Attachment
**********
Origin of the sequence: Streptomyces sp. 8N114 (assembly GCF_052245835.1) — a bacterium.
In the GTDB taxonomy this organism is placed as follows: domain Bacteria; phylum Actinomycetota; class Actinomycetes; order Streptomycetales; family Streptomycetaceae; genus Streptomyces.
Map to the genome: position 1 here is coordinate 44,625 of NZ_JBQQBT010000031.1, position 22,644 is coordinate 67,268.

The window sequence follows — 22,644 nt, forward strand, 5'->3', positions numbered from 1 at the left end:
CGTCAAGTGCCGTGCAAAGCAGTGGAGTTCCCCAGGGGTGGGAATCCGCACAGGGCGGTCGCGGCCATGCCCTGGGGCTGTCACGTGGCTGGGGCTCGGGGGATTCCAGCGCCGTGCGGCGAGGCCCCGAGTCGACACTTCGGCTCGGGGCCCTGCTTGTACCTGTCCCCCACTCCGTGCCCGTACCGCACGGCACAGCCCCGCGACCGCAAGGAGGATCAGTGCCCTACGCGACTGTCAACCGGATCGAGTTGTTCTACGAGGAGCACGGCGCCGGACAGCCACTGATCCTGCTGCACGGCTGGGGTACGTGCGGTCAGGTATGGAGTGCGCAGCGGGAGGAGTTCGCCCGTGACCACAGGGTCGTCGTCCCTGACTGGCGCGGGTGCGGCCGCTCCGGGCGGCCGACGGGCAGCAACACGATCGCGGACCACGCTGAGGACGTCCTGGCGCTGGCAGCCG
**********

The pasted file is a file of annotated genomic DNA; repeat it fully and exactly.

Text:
Origin of the sequence: Streptomyces sp. 8N114 (assembly GCF_052245835.1) — a bacterium.
In the GTDB taxonomy this organism is placed as follows: domain Bacteria; phylum Actinomycetota; class Actinomycetes; order Streptomycetales; family Streptomycetaceae; genus Streptomyces.
Map to the genome: position 1 here is coordinate 44,625 of NZ_JBQQBT010000031.1, position 22,644 is coordinate 67,268.

The window sequence follows — 22,644 nt, forward strand, 5'->3', positions numbered from 1 at the left end:
CGTCAAGTGCCGTGCAAAGCAGTGGAGTTCCCCAGGGGTGGGAATCCGCACAGGGCGGTCGCGGCCATGCCCTGGGGCTGTCACGTGGCTGGGGCTCGGGGGATTCCAGCGCCGTGCGGCGAGGCCCCGAGTCGACACTTCGGCTCGGGGCCCTGCTTGTACCTGTCCCCCACTCCGTGCCCGTACCGCACGGCACAGCCCCGCGACCGCAAGGAGGATCAGTGCCCTACGCGACTGTCAACCGGATCGAGTTGTTCTACGAGGAGCACGGCGCCGGACAGCCACTGATCCTGCTGCACGGCTGGGGTACGTGCGGTCAGGTATGGAGTGCGCAGCGGGAGGAGTTCGCCCGTGACCACAGGGTCGTCGTCCCTGACTGGCGCGGGTGCGGCCGCTCCGGGCGGCCGACGGGCAGCAACACGATCGCGGACCACGCTGAGGACGTCCTGGCGCTGGCAGCCG